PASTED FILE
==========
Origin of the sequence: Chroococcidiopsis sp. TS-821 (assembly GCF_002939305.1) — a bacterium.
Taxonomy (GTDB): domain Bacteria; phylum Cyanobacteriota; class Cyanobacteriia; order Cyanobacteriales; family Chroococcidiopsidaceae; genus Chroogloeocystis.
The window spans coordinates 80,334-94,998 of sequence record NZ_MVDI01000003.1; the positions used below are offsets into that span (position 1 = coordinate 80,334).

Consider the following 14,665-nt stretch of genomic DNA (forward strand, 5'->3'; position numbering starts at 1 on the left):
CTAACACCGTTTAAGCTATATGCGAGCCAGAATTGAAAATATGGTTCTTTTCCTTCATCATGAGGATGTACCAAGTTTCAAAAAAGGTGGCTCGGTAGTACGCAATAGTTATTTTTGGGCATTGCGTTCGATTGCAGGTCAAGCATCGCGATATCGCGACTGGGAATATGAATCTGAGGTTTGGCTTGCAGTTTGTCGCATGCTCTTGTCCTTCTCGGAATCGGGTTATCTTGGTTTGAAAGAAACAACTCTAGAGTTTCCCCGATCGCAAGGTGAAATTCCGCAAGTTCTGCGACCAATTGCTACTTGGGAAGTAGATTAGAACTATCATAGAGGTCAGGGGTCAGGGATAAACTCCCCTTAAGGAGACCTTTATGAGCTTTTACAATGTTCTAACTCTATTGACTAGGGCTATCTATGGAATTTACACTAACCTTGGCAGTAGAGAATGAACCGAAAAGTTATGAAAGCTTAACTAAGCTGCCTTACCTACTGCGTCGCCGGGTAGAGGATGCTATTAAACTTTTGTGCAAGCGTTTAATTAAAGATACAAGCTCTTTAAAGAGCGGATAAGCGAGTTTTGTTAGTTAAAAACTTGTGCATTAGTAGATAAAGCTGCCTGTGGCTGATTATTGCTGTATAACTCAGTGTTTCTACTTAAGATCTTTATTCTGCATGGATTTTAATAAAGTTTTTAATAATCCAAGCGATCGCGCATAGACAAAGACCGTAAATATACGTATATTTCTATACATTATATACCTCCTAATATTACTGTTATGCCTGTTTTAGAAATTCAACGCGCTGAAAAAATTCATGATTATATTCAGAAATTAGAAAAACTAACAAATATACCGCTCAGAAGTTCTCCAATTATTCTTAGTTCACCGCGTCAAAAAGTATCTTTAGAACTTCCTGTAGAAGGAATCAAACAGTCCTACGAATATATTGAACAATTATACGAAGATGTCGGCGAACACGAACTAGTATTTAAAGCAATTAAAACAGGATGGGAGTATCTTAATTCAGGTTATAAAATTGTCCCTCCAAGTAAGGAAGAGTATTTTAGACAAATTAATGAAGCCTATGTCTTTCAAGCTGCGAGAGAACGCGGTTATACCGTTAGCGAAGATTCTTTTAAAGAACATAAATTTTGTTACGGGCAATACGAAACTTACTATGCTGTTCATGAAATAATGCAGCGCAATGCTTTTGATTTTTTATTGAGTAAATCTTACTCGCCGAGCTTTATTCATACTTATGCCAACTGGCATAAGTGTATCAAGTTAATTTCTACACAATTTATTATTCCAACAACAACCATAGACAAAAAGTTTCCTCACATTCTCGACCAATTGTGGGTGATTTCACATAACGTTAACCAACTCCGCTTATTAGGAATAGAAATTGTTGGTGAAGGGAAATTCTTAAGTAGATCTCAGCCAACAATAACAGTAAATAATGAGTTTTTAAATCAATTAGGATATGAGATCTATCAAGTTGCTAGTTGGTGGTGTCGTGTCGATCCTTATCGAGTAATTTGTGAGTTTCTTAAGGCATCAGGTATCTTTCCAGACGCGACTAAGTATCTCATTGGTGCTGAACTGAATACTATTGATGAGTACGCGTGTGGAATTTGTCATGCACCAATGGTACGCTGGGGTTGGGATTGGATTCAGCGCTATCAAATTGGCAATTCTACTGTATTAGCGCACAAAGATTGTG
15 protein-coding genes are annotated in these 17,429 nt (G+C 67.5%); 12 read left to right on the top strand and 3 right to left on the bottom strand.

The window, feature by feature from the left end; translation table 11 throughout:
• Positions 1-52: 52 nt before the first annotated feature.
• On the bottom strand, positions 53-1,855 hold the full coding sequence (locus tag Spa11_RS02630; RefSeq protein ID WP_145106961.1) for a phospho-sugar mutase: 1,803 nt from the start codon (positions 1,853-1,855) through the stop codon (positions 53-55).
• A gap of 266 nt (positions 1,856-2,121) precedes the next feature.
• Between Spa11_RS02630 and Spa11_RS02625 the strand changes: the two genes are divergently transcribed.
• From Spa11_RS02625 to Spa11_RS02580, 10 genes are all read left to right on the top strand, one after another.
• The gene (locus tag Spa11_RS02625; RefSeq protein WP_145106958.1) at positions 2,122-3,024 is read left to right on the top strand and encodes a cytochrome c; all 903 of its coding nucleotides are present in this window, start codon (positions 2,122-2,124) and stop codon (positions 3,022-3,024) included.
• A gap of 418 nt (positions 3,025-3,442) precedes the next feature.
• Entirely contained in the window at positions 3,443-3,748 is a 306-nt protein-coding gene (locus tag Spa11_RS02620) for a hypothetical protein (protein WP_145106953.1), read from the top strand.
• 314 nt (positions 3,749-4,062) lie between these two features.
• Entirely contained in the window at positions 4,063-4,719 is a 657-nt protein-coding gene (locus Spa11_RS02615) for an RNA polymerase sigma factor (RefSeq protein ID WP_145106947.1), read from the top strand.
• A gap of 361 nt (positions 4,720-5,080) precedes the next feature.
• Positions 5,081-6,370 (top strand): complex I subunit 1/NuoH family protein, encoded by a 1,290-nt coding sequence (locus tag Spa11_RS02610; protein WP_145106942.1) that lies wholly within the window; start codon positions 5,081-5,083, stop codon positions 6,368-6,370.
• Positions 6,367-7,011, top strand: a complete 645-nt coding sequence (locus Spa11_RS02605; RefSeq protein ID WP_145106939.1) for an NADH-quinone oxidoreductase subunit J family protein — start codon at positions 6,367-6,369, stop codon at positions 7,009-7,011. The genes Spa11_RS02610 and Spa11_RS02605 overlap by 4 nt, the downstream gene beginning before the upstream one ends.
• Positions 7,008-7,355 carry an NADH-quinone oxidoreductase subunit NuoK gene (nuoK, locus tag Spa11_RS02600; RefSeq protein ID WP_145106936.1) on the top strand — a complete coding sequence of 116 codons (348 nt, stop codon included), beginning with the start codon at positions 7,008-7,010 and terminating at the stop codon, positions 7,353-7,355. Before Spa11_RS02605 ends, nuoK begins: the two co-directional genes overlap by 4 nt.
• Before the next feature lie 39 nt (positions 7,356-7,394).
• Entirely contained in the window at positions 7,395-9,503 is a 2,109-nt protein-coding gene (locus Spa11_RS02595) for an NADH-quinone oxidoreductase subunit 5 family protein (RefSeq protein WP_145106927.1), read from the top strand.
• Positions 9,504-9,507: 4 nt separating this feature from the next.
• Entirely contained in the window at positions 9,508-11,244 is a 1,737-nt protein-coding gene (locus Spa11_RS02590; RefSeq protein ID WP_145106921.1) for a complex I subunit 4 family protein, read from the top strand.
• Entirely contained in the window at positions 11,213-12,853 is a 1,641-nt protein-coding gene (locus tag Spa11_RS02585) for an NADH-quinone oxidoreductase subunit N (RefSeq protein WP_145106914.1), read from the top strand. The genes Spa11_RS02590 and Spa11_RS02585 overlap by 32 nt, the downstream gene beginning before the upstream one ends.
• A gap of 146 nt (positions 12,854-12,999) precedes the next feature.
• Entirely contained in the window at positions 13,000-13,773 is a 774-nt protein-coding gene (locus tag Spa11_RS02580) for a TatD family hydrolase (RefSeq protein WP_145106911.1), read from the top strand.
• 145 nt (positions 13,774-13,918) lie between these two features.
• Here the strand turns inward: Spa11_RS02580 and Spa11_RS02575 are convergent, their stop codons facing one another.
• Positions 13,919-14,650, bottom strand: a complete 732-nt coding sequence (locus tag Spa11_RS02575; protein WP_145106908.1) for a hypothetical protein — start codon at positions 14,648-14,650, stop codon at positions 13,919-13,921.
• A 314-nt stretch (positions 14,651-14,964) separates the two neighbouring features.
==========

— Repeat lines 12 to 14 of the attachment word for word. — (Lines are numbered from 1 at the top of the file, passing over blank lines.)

• From Spa11_RS02625 to Spa11_RS02580, 10 genes are all read left to right on the top strand, one after another.
• The gene (locus tag Spa11_RS02625; RefSeq protein WP_145106958.1) at positions 2,122-3,024 is read left to right on the top strand and encodes a cytochrome c; all 903 of its coding nucleotides are present in this window, start codon (positions 2,122-2,124) and stop codon (positions 3,022-3,024) included.
• A gap of 418 nt (positions 3,025-3,442) precedes the next feature.